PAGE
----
Statelessness in Poland is a widely overlooked problem, which is caused by the small number of persons without citizenship and lack of credible and comprehensive statistical information. There is no single prevailing ethnicity or common background for stateless people, which is another factor why they are mostly ignored and there are no systemic solutions and dedicated legal procedures for them. Cases of statelessness are scattered and isolated, often unidentified for years.
The most recent available data on stateless persons in Poland gathered through the Population Census is already outdated, as the census was carried out back in 2011. It provides a general perspective on the scope of the problem, but does not provide any meaningful additional information about this population. The census report quotes a considerably high number of over 8,000 persons of “unknown nationality” and 2,020 stateless persons.
A 2019 UNHCR and Halina Niec Legal Aid Center mapping study on statelessness in the country, resulted in a more detailed overview of the statelessness population. As of July 2020, statistics published by the Office for Foreigners put the total number of “stateless persons” and individuals of “unknown nationality” holding a valid residence permit at 382, of which 345 people were registered as stateless and 37 individuals were of ‘unknown nationality’. No information about the origin of these individuals is available.
Although the available statistics and other relevant sources of information (such as NGO reports and research reports) do not suggest that there is a widespread problem with child statelessness in Poland, still there are some gaps in the law and practice which may put some categories of children at risk of statelessness.
The risk of statelessness for children in the Polish context concerns primarily the case of children abandoned after birth, by parents/mother whose personal data have been recorded in the act of birth. As the premise of „unknown parents” cannot be applied in this situation, such a child could be recognized as a Polish citizen only in case the relevant authority would decide that the parents citizenship cannot be determined or that both parents are stateless. Practice shows, however, that the sole fact of declaring a given country as the country of origin by the parents/mother is usually seen as sufficient to regard the child as being at least entitled to the citizenship of that country. This reasoning is lacking in understanding the meaning of the notion of „citizenship” as well as the legal gravity of determining a child as a foreign national without any guarantees of that country acknowledging the child and guarding the rights of the child as the citizen.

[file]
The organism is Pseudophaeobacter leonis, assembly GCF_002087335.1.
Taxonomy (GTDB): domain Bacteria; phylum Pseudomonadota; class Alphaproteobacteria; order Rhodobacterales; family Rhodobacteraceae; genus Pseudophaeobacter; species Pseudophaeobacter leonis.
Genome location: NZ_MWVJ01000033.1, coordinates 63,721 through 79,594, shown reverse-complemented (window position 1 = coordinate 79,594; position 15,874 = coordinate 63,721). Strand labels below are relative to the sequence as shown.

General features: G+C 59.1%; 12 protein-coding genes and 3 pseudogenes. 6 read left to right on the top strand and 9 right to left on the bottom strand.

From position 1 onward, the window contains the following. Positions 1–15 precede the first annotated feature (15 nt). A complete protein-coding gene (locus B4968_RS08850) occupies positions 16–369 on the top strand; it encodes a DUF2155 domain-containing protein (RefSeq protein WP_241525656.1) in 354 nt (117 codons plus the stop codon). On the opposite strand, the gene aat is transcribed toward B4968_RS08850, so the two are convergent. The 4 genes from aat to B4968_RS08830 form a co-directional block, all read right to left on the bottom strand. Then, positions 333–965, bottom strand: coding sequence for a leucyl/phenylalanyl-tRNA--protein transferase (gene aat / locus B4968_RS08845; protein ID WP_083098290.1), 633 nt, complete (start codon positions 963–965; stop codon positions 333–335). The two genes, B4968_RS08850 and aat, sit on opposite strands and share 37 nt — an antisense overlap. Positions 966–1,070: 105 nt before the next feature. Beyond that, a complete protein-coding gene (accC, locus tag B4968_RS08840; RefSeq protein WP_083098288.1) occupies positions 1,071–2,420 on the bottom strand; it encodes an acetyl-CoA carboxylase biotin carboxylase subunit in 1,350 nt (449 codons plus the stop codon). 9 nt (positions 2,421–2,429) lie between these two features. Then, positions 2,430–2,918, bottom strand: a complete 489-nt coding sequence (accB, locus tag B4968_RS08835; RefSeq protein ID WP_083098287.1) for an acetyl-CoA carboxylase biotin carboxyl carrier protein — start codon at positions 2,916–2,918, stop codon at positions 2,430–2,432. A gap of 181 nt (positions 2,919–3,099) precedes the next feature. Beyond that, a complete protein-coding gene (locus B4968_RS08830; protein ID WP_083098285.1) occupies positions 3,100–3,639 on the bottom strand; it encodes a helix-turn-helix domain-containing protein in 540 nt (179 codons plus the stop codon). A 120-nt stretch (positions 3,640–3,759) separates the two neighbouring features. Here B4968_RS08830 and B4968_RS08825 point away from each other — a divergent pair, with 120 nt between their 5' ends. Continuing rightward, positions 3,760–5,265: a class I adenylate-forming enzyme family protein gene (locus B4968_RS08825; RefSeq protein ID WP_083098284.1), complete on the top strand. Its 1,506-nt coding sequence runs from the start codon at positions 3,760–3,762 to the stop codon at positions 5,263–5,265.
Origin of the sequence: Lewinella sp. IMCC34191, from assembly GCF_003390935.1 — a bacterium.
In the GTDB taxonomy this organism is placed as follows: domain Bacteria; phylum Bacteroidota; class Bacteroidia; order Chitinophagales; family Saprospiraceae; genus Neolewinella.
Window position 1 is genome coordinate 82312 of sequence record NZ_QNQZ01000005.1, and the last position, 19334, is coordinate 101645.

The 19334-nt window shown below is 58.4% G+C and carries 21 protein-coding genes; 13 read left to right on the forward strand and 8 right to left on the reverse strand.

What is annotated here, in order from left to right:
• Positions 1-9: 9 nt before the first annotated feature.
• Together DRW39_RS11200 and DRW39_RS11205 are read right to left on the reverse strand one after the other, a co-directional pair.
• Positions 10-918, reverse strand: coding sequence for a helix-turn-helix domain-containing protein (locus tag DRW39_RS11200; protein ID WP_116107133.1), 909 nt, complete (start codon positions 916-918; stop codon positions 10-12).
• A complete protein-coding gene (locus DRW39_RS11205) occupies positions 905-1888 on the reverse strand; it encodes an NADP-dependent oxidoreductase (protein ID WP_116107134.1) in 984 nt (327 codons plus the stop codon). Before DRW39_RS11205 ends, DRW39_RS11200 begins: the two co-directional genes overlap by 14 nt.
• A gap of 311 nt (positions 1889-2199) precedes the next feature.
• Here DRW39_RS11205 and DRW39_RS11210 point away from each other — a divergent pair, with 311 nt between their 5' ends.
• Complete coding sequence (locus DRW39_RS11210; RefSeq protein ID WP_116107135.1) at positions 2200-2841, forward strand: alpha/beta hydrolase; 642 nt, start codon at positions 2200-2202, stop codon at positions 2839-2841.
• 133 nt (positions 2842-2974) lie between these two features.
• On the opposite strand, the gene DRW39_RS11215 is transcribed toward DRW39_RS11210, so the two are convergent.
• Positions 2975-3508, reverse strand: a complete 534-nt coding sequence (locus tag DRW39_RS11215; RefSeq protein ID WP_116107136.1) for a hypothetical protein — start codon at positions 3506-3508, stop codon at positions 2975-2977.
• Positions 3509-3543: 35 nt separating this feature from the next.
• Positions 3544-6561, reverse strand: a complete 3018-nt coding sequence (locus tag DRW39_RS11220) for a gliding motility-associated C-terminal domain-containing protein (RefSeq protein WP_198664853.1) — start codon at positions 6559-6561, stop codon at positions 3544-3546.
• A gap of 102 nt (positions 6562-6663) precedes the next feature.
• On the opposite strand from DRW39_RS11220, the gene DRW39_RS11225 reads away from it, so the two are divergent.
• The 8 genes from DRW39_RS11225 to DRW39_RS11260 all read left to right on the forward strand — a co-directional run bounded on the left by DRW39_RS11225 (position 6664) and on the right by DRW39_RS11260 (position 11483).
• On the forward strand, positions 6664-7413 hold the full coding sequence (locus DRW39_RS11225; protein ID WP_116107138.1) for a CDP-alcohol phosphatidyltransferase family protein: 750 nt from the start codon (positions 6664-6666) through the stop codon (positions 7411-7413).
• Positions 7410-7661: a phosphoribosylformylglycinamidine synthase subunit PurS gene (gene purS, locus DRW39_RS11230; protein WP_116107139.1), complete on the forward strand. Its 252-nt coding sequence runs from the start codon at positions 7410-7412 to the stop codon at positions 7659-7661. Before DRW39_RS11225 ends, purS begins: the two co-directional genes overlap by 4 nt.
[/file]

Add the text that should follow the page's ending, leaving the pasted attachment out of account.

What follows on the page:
It is recommended that the Act on Polish Citizenship be amended and aligned with the requirements in the 1961 Convention and the Convention on the Rights of the Child, to prevent children from being born into statelessness. The necessary change concerns the introduction of a safeguard that all children born or found in Poland are granted Polish citizenship if they would otherwise be stateless.
As it has been repeatedly flagged by the HNLAC, adequate securing of rights of persons without citizenship including children requires the introduction of a stateless determination procedure and establishing a status for those without citizenship.
Stateless children and children at risk of statelessness, including migrant and refugee children should have facilitated access to naturalization procedures. In all procedures determining their citizenship and status, due caution should be made to consider whether the child may enjoy the given citizenship or is it merely a fictitious one.
Children of same-sex couples should be recognized as Polish citizens if any of their parents is Polish, without discrimination as to the homosexual nature of their union.
Read our Analysis on Child Statelessness in Poland here.
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